Steps and Best Practices to build a Successful Student Drone Club-Part Two

Steps and Best Practices to build a Successful Student Drone Club-Part Two

What your school needs to set up a Drone Club – PART TWO

Drone Clubs and Drone Racing teams offer a platform for students to discover the excitement of drones. They are a great way to spark interest in STEM and to create stellar engineers, programmers and pilots. Drones clubs, like their predecessor robotics (ground and water) clubs, are growing in a big way at the elementary through university levels.

Part one is located here. Here are more tips:

4. Recruit students with a flyer stating the club’s purpose and meeting times:

 State in the flyer, “No experience needed just technical interest and desire to work with others. “At OnPoynt we have seen students who like drones, love to build things, flying for them is secondary.

We have also found students who just want to fly and who always want to be the pilot. Some may be interested in coding, photography flying and video editing. And some just want to be part of a team doing something new and fun.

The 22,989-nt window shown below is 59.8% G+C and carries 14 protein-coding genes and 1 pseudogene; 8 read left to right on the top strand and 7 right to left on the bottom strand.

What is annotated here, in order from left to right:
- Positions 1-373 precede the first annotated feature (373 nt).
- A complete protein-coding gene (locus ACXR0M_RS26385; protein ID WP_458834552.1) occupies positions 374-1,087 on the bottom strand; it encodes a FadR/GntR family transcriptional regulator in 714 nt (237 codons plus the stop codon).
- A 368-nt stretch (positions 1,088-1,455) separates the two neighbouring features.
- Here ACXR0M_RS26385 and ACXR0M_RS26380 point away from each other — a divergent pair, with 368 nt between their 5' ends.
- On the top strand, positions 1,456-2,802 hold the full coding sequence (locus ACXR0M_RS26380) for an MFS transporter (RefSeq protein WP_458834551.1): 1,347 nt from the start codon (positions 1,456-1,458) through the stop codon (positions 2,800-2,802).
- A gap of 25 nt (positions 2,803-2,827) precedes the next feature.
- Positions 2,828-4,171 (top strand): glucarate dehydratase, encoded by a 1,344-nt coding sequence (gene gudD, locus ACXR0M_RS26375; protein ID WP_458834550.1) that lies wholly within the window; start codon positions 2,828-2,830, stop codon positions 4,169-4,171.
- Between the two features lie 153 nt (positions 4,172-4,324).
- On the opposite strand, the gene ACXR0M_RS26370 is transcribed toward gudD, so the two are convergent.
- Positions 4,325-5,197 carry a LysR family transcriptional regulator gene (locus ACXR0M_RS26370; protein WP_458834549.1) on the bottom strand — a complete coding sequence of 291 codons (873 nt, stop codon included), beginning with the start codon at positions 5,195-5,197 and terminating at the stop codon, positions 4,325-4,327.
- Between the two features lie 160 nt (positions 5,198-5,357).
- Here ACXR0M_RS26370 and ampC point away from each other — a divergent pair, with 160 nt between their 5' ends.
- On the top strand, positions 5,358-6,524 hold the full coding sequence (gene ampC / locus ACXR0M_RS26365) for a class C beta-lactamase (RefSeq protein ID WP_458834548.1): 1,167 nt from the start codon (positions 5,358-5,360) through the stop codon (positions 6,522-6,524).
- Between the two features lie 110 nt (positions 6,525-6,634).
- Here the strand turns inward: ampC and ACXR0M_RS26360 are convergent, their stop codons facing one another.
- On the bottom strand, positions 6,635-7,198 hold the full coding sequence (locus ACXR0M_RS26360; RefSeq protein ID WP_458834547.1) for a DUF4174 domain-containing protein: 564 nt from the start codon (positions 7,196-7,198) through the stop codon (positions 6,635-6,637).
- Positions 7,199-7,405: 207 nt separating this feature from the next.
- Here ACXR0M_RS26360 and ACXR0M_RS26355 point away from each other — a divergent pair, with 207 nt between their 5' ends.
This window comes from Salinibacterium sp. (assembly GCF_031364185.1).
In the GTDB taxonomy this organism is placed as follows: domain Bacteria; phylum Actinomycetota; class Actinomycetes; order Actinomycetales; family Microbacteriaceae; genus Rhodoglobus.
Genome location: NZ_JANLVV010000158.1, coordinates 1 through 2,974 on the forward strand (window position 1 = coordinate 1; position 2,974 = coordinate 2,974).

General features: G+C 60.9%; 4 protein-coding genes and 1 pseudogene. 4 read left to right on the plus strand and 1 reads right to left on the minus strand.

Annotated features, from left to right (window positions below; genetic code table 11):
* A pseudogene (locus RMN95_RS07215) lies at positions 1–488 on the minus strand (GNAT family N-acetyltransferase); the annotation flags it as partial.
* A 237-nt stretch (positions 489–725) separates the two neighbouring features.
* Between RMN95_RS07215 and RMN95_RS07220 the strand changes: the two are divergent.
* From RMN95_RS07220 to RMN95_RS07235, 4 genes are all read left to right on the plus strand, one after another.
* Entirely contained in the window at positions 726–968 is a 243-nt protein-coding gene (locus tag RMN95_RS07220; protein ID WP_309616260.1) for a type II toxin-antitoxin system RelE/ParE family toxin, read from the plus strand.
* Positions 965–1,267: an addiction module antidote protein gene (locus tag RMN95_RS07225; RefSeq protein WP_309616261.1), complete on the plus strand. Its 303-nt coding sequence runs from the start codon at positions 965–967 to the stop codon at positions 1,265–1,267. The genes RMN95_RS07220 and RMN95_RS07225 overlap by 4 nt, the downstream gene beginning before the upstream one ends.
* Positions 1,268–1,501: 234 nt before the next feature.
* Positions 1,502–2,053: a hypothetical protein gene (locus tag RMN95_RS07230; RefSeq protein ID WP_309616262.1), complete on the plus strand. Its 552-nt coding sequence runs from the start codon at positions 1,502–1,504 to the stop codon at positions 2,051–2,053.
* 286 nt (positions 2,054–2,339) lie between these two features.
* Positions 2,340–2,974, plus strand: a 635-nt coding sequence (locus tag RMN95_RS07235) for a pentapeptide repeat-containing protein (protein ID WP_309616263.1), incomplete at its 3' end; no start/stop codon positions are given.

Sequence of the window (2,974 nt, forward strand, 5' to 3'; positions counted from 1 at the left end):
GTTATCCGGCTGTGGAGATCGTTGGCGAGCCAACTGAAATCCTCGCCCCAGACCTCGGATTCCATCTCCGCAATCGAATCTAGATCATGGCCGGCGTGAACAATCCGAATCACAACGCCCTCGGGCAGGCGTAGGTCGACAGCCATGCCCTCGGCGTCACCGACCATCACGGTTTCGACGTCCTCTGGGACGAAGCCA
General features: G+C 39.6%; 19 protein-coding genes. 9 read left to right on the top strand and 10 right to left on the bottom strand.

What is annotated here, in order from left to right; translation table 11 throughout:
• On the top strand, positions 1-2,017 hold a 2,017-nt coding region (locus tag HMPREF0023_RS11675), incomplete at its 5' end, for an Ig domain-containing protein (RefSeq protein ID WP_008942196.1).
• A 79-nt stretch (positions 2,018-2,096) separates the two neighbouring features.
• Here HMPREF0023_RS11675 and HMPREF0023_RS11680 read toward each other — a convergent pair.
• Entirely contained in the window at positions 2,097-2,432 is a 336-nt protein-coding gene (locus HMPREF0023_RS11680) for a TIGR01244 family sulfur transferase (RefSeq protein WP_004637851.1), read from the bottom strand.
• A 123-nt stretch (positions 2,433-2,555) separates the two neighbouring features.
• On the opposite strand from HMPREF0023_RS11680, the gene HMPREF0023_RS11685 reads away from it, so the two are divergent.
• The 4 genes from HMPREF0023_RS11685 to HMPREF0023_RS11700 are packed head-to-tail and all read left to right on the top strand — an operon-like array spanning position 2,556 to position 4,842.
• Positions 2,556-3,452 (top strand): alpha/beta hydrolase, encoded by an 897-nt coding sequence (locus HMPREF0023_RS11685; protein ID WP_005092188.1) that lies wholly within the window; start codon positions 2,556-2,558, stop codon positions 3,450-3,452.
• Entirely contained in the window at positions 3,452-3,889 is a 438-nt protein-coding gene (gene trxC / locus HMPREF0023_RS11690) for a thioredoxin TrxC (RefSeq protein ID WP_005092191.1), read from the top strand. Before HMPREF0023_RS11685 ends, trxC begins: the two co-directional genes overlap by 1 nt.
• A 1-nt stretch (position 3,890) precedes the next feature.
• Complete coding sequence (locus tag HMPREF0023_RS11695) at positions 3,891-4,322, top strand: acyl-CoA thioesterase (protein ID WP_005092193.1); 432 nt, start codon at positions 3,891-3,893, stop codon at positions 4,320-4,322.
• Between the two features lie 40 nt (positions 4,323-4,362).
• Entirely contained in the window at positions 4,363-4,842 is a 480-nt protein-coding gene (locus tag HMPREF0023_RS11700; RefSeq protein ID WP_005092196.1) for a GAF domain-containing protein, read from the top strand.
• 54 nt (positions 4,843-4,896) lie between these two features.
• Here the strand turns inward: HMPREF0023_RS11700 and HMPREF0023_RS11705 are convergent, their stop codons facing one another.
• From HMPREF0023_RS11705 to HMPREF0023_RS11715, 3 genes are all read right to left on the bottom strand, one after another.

Drone Racing is a little different in that you are looking for student who may already have experience or interest and are generally competitive. Drone racing can be demanding and challenging but very rewarding.  The current champ for the FAI league is an 11-year-old girl from Thailand.


5. Use social media, school website and community media to share the news:

A school newspaper, newsletter, social media or school announcements to spread the word you’re establishing a drone club.  These can help you find drone fliers in your school and can generate interest and community support. 


Here are a few articles on schools starting drone clubs:

Bloomington High School North drone program

Royse City High School-drone racing club

Make safety a priority but have enough drones to keep students interested:

 At OnPoynt, we recommend four students per drone for a STEM or robotics club. Students can fly in pairs (pilot and spotter). The spotter looks out for a low battery signal from the drone, any impediment  in the flying area  and tells the pilot  when they need to correct. 

When students are first learning to fly, an experienced pilot needs to stand with the new pilot and take control of the remote control if needed. Crashing is part of the experience but equipment damage needs to be avoided.

For a drone racing purpose, a club needs a minimum of four drones to get started.


To see more about equipment needed review this OnPoynt Drone Ranger Blog. Call OnPoynt if you have questions, we are happy to answer. Good luck and email us or tweet us about your drone club. We would love to feature your club in social media.

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  • Anindita Palit
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